It’s ok to hang on to clothes for sentimental reasons.
There were a few pieces in my closet that carried a story. The green skirt I bought at a flea market the summer I worked in NYC during college and was wearing when Tommy knew he wanted to date me, a white skirt with embroidered flowers I purchased in Ireland during my study abroad year, a pair of pants Tommy had bought me when we were first dating. Some of these things had been ill-fitting over the years, or wavered between fashionable or not, but I held on to them because they carried a beloved story. I was pretty sure my time with Charity was going to be the push I needed to finally say good-bye, but instead she was a champion in encouraging me to put them in the keep pile. She helped me find ways to wear some of them, convincing me that the clothes looked good and not, as some of them were, almost 12 years old. She championed the notion that clothing with history is important. Since then I’ve worn an orange skirt with beautiful embroidered flowers and delicate beadwork twice, each time remembering my favorite little boutique in New York and my early days dating Tommy. And I put aside a few pieces that no longer fit great to hand down to the girls. Maybe someday they’ll love the blue, velvety flair pants that their dad picked out when we were first dating. Or maybe I’ll just love telling the story. Either way I’m thankful she persuaded me to save a few pieces for sentimental reasons and helped me freshen them up.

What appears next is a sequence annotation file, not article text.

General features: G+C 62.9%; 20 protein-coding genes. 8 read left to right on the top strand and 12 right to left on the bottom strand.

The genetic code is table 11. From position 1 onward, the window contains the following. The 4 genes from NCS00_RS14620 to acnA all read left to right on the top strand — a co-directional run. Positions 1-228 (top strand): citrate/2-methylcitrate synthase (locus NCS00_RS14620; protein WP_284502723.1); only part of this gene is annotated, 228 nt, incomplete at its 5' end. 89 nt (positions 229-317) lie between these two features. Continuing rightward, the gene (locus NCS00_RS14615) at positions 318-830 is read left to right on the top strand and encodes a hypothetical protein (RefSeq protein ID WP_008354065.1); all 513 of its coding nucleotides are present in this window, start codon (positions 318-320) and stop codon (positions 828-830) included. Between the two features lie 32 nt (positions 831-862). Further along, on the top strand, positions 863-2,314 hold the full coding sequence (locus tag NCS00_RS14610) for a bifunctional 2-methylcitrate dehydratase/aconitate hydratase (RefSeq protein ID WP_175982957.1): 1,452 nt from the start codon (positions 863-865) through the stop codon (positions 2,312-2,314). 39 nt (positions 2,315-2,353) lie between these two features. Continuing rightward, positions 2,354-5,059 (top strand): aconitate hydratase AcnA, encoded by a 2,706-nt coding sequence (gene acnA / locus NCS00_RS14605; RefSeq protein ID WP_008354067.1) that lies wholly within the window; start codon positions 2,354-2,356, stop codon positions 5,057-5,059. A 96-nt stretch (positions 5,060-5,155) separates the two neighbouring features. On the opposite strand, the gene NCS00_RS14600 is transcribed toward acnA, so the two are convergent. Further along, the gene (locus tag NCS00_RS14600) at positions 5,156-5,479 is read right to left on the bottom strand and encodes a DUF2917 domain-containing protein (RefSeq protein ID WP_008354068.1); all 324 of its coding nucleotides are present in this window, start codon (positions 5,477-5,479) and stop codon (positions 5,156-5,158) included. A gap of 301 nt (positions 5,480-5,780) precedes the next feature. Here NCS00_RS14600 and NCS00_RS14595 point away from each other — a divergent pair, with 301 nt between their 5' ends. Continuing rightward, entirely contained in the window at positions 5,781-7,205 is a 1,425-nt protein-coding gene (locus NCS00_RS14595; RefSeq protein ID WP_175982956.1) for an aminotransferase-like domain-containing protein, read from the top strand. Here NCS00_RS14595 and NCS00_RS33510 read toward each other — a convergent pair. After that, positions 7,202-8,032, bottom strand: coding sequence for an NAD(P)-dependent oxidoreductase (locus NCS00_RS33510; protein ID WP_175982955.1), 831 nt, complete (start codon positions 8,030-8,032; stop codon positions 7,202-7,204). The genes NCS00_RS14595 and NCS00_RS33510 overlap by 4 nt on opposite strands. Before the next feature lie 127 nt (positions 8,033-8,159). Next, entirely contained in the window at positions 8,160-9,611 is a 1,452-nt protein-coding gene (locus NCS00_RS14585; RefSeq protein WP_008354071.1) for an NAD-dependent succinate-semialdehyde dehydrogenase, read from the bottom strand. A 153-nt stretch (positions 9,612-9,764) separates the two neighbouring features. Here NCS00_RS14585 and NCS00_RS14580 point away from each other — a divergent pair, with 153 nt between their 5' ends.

Be ruthless about what comes and goes
I had to get real strict when it came to getting rid of stuff. My favorite shirt with the hole? Time to say good bye. Those pants I spent too much on, but look terrible on me? Sorry you’re gone. Anything that fits weird? Out. I’m learning that I’m super picky about how clothes feel on my body. If I find myself thinking about my clothes all day, adjusting them or pulling on them because I can feel them on me I’m less likely to wear them again. I got rid of a lot of great clothes that weren’t great for me. And from now on I’m going to be equally ruthless about what I buy. No more shopping online at stores that are difficult to make returns. No more clothes that I only sorta like but bought because they were cheap. I want to build my wardrobe with good quality necessities from now on.
It’s not just about getting dressed to get dressed.
Thanks to the great closet clean out I’m excited about getting dressed again. There’s a creative element to it for me and I really do feel more confident when I walk out the door. I’m learning that it’s not shallow to care about what you wear because it really does do something inside of you. I have a different energy and a different “I got this” attitude. I don’t know why exactly, but I know that by clearing out all the things I owned that didn’t make me feel confident to wear and reworking what was left, getting dressed is easier in the morning and I feel better all day.
And lastly…. At the end of the day, who cares? Just try something bold
I bought overalls. Yeah I did. I have long loved overalls and when they started coming back around in the last few years I wanted desperately to try them out again. I found a pair for $12 at Von Maur that actually looked cute on me and I knew I had to try it. For $12 I could take that fashion risk. And friends I love them. It makes an average Friday chasing around my kids so much more fun. What’s fashion risk are you secretly dying to try? Just do it. I don’t think you’ll regret it!